LONDON (Reuters) - Britain’s food regulator said horsemeat had been found in beef products at Taco Bell fast food outlets, the first time it has been discovered on sale in British restaurants since the scandal broke in January.
The Food Standards Agency (FSA) said on Friday it had conducted 1,797 tests over the last seven days, over 99 percent of which had come back negative for horsemeat levels at or above 1 percent.
However, four tests were positive, it said. These included Birds Eye ready meals and Brakes skewers, already named and withdrawn from sale.
It added that no tests to date on samples containing horse DNA have found the veterinary medicine phenylbutazone (bute).
Tex-Mex fast-food chain Taco Bell, owned by U.S. firm Yum Brands Inc, has three outlets in the UK.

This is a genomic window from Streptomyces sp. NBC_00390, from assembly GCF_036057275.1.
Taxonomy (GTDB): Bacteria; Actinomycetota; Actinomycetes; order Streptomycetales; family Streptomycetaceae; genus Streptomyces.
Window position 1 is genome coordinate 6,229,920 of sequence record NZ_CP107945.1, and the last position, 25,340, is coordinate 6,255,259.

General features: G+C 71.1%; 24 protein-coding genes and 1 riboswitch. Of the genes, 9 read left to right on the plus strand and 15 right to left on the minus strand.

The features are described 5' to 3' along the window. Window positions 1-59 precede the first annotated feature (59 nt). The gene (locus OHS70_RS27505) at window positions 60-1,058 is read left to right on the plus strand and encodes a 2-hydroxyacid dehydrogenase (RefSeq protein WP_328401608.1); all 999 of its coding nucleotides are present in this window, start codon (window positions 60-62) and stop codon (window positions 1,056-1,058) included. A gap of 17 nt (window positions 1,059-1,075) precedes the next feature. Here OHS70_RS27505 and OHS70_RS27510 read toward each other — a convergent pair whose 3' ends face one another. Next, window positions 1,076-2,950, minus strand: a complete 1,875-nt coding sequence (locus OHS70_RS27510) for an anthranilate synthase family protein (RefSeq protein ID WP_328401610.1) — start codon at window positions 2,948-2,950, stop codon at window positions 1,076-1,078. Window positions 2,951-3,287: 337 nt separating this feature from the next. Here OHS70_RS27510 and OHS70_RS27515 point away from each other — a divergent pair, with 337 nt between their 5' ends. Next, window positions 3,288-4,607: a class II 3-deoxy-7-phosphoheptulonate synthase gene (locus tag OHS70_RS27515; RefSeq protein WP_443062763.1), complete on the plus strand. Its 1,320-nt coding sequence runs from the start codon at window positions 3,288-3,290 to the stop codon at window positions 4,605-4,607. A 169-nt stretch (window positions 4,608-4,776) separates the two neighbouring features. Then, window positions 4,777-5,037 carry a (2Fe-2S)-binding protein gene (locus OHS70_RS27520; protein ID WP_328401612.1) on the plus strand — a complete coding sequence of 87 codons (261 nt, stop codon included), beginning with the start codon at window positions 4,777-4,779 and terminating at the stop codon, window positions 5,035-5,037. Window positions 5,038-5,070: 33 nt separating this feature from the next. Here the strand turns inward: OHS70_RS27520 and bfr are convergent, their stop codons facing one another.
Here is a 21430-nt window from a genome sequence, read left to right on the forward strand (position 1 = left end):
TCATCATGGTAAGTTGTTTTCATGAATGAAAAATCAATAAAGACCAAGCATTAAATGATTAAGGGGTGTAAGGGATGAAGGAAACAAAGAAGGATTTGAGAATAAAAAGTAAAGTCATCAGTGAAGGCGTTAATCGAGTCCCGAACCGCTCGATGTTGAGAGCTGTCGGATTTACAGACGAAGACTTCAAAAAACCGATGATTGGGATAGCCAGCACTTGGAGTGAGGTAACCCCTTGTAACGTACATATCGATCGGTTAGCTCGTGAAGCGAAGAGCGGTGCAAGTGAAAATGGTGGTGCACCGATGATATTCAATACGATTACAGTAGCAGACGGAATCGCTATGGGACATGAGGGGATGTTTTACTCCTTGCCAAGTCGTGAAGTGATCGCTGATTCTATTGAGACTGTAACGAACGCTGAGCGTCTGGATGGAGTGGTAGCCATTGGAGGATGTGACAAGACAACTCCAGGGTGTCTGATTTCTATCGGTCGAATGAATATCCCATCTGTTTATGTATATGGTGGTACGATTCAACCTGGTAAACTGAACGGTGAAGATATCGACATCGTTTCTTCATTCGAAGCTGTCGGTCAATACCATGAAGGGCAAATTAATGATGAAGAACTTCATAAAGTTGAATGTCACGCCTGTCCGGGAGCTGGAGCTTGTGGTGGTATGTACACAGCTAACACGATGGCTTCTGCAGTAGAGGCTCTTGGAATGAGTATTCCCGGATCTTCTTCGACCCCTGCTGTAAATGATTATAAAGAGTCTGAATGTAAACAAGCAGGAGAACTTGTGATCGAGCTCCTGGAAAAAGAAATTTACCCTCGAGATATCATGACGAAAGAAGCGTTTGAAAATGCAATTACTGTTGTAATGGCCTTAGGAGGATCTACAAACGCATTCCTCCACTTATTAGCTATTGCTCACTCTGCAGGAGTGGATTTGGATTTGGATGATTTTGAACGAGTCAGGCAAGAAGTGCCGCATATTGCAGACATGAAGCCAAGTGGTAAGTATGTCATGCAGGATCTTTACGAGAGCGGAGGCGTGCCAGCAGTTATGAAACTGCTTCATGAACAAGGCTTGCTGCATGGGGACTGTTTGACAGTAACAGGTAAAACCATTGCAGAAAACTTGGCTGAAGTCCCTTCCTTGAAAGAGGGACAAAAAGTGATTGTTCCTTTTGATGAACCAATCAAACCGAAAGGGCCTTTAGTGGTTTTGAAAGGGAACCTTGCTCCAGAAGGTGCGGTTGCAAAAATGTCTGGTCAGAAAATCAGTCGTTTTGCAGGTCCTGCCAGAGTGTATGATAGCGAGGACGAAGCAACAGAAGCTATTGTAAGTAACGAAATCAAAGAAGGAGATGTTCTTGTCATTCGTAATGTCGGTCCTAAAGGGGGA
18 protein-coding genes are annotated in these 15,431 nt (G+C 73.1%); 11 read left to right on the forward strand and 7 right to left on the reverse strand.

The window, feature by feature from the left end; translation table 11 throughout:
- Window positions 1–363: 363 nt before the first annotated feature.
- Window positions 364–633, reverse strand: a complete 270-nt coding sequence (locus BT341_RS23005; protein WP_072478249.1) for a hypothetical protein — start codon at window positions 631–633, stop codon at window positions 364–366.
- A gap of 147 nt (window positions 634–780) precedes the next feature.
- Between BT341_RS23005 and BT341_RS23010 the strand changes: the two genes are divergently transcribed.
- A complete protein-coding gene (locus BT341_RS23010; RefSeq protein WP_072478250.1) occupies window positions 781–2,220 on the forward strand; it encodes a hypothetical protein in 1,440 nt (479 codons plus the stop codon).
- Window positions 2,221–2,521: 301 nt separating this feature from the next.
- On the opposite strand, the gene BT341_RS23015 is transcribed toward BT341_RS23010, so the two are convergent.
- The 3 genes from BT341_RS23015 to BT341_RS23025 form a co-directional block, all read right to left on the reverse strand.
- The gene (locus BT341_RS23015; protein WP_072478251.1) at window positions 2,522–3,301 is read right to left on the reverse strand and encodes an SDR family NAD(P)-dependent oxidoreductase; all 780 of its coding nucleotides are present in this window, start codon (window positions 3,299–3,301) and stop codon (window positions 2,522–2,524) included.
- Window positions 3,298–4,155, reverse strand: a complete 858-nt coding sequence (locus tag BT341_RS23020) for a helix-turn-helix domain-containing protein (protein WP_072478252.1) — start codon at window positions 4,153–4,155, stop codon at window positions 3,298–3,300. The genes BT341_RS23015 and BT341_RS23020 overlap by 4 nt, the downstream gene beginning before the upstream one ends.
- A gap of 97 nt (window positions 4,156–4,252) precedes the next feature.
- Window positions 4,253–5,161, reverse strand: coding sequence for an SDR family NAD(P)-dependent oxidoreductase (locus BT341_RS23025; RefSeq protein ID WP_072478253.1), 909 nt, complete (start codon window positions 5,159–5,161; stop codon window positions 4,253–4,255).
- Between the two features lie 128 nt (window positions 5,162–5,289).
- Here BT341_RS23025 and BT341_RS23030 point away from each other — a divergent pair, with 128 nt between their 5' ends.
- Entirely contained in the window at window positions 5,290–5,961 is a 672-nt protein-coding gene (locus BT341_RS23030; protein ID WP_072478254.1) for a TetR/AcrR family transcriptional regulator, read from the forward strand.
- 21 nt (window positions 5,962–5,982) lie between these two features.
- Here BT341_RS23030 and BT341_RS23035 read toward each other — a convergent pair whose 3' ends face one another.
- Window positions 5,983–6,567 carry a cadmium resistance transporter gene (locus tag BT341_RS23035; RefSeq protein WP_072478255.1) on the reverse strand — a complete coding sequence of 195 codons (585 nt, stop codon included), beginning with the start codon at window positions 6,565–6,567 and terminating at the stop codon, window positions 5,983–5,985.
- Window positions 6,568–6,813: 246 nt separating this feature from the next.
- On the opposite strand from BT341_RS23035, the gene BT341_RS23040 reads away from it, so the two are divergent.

“Some batches of ground beef supplied to us from one supplier in Europe tested positive for horsemeat,” said Taco Bell UK in a statement.
“We immediately withdrew ground beef from sale in our restaurants, discontinued purchase of that meat, and contacted the Food Standards Agency with this information.”
The news is awkward timing for Yum, which on Monday said it was moving to tighten food safety and reverse a sharp drop in business at its KFC restaurants in China after a scare over contaminated chicken.
Earlier on Friday, industry body the British Retail Consortium (BRC) said the latest round of testing by grocers including all the major supermarkets had produced no new positive results.
Reporting by Rosalba O'Brien, James Davey and Neil Maidment; Editing by Erica Billingham